Ethical taxation key to global sustainable development, says study
New research led by the University of St Andrews reveals that multinational organizations that pay their share of in-country taxes contribute positively to tackling global poverty and international human rights.
The study, led by a team of researchers from the University of St Andrews' School of Medicine in collaboration with the University of Leicester and the African Center for Tax and Economic Studies (ACTES), focuses on the tax record of Vodafone Group Plc, and reveals the positive impact multinational companies have on achieving the UN's global Sustainable Development Goals (SDGs) by paying tax.
The new research, published in the journal Globalization and Health (on Monday, March 20), used Vodafone's country-by-country tax payments as a case study for the paper, which adds to growing evidence that tax is pivotal to supporting human rights and the global SDGs.
Progress on reaching the UN's SDGs has been slow, with the impact of climate change and the COVID-19 pandemic causing a major disruption to people's lives and livelihoods. Despite this, some of the private sector can make a positive impact towards achieving the SDGs simply by paying tax.
The international research team analyzed Vodafone Group's tax activities in six African countries. Vodafone publish their taxes on a country-by-country basis, which allowed the team of researchers to review the impact of their tax contributions and their role in helping those countries progress towards the SDGs. The team focused on six sub-Saharan African countries in which Vodafone operate: the Democratic Republic of Congo (DRC), Ghana, Kenya, Lesotho, Mozambique and Tanzania.
To show the scale of the potential, the team of researchers used an econometric model to analyze how many people accessed their rights when their governments had an increase in revenue equivalent to the corporation tax paid by Vodafone in these six African countries. It considered the impact on fundamental rights if governments kept allocating its budget in the same way as it had in the past. This tax revenue collected allowed 966,188 people to access clean water, 1,371,972 people to access basic sanitation; as a result, an additional 54,275 children under five years and 3,655 mothers survived. The tax revenue also allowed 858,054 children to spend an extra year in school.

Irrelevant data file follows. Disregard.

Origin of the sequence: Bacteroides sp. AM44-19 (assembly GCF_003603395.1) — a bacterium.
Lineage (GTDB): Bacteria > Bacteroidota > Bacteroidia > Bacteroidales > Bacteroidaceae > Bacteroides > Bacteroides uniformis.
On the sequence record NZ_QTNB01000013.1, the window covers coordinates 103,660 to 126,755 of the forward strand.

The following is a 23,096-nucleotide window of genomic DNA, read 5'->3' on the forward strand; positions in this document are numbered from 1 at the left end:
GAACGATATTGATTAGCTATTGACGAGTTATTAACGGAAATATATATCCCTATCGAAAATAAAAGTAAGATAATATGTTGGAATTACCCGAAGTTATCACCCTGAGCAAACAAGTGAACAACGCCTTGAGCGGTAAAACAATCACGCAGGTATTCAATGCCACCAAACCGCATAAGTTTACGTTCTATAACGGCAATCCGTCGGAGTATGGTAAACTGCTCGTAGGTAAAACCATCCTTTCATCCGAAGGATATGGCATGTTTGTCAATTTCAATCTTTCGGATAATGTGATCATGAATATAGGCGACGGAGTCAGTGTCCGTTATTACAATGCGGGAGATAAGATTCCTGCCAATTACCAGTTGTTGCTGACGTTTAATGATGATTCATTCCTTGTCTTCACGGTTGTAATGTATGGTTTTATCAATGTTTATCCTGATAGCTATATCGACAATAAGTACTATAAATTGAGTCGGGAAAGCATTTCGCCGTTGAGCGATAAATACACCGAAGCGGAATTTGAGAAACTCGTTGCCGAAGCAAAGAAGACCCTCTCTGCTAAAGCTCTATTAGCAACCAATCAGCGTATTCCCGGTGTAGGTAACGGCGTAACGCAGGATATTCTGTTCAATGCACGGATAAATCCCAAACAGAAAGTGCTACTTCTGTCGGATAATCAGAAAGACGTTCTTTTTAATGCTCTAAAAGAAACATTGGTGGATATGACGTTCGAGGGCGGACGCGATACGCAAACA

Lead author of the research Dr. Eilish Hannah, fromthe School of Medicine at the University of St Andrews said, "The exciting thing about this finding is that it demonstrates that we can all contribute to SDG progress and human rights, both at home and overseas, by engaging with companies that pay fair and transparent taxes and encouraging other companies to do the same."
Michael Masiya, from the African Center for Tax and Economic Studies (ACTES), Blantyre, Malawi, added, "In the era of post-pandemic setbacks, taxes are essential to getting Sub-Saharan African countries back on the road to economic recovery and achieving the SDGs. Every compliant taxpayer, no matter how big or small, can significantly add to this endeavor."
The research adds to growing evidence that tax is pivotal to supporting human rights and the SDGs. The global community needs to ensure the structures are in place to promote fair tax practices and reduce tax avoidance. The findings emphasize the potential impact other companies could have if they followed a similar approach.
More information: Eilish Hannah et al, How can corporate taxes contribute to sub-Saharan Africa's Sustainable Development Goals (SDGs)? A case study of Vodafone, Globalization and Health (2023). DOI: 10.1186/s12992-022-00894-6
Provided by University of St Andrews